There’s something to be said for watching vigilante justice in movies. I believe that we all have some sort of dark anger lurking inside of us. When we see an injustice such as someone’s wheelchair being taken from the back of a truck or watching a country go to war for suspect reasons, that’s when the anger stirs. For most of us, it stays in the pit of our subconscious It might lead to some sort of comment but that’s likely where it stops. So it’s nice to see someone take action, even if it is a semi-retired professional wrestler who still goes by his noun name. So Walking Tall is no classic, but as a real-life fantasy with a strong lead performance, it could have been a lot worse.
Dwayne ‘The Rock’ Johnson is Chris Vaughn, a genuine hero in today’s America. He’s a soldier returning home after his eight-year tour of duty is over. When you leave home, your memories of the place do not change. But home does. The first thing Chris aims to do is get a job at the local sawmill, because that’s the only place to get a job in the sleepy town. But the mill has long since closed. In a realization of It’s a Wonderful Life, it is like Chris had never been born. The mill’s heir, Jay Hamilton, Jr. (Neal McDonough), a former schoolmate of Chris’, locked the doors and built a casino. Now everyone in the town either works at the tables or gambles there in hopes of scraping together enough money to pay the bills. Hamilton owns the town and runs it the way he sees fit. And big, tough Chris no like. So big, tough Chris grab piece of lumber and get mad.
Upon taking matters into his own hands, Chris finds himself wearing the sheriff’s badge and aims to clean things up. But when your town is corrupt to the core, it’s easy to have such aspirations but in order to actually carry it out, you need a bat with a duct taped grip. Or so Walking Tall suggests. Good and bad are so clearly defined that the people are ready for someone to take action. They’ve been suppressed under the casino rule and lost all hope. Chris is the first person to show signs of gray because of his willingness to take matters into his own hands to instigate change. But because those around him are so black and white, his motives are in place when he goes tough guy in the casino.
Walking Tall is ‘inspired by a true story’ meaning something sort of similar happened in the past and because it actually sort of happened, there’s some reality in this one too. It’s more a modern myth than anything else. The real-life Chris Vaughn was actually named Buford Pusser and his story was made into a film in 1973 with two sequels following in 1975 and 1977 and a short-lived TV show in 1981. With so many interpretations, it’s tough to say how much reality is left in this incarnation of Walking Tall. The fact that it’s inspired by a true story rather than based on one should provide the answer.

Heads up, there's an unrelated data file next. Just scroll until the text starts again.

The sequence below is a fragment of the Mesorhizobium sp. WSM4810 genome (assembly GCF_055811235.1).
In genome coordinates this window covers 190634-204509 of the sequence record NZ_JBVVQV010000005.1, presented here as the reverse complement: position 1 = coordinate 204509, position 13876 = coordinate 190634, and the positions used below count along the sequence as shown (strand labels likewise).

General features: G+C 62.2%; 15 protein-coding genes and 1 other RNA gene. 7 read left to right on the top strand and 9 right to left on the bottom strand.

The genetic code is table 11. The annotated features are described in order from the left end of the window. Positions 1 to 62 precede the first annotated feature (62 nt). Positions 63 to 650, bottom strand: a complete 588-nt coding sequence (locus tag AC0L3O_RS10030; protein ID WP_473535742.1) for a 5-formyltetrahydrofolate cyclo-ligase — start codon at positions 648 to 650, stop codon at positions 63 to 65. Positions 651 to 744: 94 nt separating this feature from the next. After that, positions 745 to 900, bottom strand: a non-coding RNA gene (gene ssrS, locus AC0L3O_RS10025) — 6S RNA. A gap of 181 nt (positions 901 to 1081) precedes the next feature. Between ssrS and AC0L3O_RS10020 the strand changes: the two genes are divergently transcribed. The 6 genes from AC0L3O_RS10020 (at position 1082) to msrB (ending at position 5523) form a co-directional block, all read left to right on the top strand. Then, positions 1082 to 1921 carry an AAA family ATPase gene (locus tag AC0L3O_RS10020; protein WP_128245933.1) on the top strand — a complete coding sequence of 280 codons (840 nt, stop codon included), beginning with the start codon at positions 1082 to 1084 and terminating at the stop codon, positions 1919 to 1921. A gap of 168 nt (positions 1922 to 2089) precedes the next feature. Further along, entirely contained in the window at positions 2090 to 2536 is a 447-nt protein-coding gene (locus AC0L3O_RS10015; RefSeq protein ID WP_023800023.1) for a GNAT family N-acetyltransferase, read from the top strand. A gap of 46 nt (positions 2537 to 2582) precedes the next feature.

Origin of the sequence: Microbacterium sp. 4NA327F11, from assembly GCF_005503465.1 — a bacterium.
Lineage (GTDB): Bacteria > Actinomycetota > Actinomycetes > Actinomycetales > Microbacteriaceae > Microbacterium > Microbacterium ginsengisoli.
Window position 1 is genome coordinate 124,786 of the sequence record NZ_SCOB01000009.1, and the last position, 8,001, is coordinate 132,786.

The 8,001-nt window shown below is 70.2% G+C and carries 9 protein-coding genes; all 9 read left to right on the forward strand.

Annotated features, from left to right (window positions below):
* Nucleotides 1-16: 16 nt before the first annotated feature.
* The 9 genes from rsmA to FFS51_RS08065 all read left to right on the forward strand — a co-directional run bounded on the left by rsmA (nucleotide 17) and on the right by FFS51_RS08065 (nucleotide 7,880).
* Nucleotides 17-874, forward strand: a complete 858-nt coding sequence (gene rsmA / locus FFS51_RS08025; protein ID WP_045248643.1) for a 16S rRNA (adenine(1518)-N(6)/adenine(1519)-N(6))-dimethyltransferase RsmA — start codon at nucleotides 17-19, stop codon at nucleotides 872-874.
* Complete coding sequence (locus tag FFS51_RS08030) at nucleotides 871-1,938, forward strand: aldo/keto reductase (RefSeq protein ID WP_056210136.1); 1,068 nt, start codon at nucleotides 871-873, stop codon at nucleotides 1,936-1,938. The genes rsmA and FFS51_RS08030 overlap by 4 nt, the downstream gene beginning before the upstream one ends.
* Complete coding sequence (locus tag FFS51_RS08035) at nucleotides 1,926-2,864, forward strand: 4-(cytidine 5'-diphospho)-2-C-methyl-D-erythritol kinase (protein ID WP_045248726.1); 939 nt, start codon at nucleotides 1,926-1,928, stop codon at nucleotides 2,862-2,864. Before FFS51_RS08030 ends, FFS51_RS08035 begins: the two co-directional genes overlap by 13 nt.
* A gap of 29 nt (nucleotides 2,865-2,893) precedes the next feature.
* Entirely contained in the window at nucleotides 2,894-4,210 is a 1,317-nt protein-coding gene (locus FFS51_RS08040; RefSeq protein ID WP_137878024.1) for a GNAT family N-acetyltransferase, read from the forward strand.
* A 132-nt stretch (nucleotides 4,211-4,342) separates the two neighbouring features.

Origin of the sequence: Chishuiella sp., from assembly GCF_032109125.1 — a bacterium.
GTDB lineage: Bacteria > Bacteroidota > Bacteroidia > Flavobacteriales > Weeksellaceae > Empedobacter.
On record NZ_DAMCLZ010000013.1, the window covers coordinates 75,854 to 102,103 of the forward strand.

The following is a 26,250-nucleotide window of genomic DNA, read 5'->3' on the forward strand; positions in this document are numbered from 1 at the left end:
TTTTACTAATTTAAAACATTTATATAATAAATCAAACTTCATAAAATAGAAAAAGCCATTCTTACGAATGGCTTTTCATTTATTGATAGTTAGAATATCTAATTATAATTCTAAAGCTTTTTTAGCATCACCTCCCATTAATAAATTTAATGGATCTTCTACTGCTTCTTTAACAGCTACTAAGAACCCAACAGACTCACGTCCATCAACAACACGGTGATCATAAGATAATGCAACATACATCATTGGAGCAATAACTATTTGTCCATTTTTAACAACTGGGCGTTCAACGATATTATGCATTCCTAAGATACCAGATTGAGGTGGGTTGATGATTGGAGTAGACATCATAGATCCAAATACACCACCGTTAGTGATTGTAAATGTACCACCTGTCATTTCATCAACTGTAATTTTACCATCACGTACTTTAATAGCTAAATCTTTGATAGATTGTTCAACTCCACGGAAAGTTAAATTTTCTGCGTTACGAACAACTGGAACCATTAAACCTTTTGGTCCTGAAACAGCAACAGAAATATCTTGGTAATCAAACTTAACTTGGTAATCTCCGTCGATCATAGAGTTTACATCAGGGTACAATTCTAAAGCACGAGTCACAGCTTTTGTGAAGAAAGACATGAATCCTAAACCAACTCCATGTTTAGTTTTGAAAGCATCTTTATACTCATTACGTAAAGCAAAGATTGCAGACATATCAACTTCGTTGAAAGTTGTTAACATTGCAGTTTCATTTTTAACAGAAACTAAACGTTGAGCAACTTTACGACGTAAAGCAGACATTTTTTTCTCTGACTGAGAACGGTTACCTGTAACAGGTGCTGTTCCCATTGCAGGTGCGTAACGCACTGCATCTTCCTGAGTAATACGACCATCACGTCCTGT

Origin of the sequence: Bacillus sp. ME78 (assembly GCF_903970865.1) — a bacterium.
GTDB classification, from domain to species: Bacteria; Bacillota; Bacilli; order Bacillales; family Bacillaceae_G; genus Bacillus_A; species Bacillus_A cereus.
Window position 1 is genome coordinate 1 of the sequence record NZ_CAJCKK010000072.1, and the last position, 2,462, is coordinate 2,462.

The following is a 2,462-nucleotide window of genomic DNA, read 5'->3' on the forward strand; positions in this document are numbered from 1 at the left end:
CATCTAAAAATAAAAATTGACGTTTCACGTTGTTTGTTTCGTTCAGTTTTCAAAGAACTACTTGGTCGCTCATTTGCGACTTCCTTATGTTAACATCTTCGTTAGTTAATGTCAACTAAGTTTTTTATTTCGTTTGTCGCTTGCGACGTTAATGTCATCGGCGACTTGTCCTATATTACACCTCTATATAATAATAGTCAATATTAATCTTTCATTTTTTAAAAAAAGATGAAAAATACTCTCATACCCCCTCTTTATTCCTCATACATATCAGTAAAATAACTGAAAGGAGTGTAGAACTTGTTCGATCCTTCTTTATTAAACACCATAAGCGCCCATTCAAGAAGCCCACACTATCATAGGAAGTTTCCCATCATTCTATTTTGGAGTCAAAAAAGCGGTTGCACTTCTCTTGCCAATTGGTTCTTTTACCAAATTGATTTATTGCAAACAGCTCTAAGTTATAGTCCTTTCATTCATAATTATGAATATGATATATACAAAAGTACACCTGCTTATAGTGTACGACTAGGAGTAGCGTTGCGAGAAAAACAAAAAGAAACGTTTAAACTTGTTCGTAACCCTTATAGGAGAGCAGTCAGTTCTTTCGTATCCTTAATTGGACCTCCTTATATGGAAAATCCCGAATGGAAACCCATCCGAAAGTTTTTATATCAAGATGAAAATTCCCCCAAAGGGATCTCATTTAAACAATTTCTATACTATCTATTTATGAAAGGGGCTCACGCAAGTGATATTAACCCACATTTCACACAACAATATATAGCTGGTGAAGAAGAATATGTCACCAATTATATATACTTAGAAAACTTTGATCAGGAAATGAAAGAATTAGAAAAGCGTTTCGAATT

But if something’s inspired, it should be getting to the heart of the source material. No matter where the fact and fiction lie, Walking Tall taps into something very relevant and political. I think much of western society is fed up with those in control right now. The rich seem to be getting richer while those struggling to get by are struggling even more. Here in Canada, our government is under investigation for potentially skimming a hundred million dollars of tax money. The fallout in the United States happened a couple of years ago with Enron and the many other corporate scandals. Now the government is fighting a war that they’re struggling to justify because the initial justification turned out to be founded on lies and misleading information. I feel that many people have lost a lot of hope and they want a knight to come in and save the day. That’s what the Chris Vaughn character is about. He doesn’t ask questions. He doesn’t write letters to the editor. He takes action, even if he knows it’s a losing battle or one that goes contrary to the suppressing powers.
If there wasn’t the political fantasy behind it, Walking Tall would be a cold vigilante action film with little plot and even less characterization. But the Rock is proving to be as much as presence on the screen as he was in the wrestling ring. Here he’s got the balance of charm and toughness to make you root and believe in him. Johnny Knoxville is an ideal sidekick. He plays Chris’ not-too-intelligent but wisecracking best friend Ray who always seems to being getting beat up. If the film is a societal fantasy, Chris is who we dream of being but it’s much more likely we’d be Ray.
Walking Tall runs just 85 minutes and much of that is spent on barroom-style brawls. Still, director Kevin Bray doesn’t appear to be too ambitious with it. He knows what he wants and that those going to a movie starring the Rock probably want the same thing. Still, what makes it stand out for me is the fact that there’s some subversive politics happening beyond the fighting that is refreshing. It has a political agenda and doesn’t hide behind it. To that end Walking Tall is an unexpected surprise and a pleasant one at that.
Walking Tall Gallery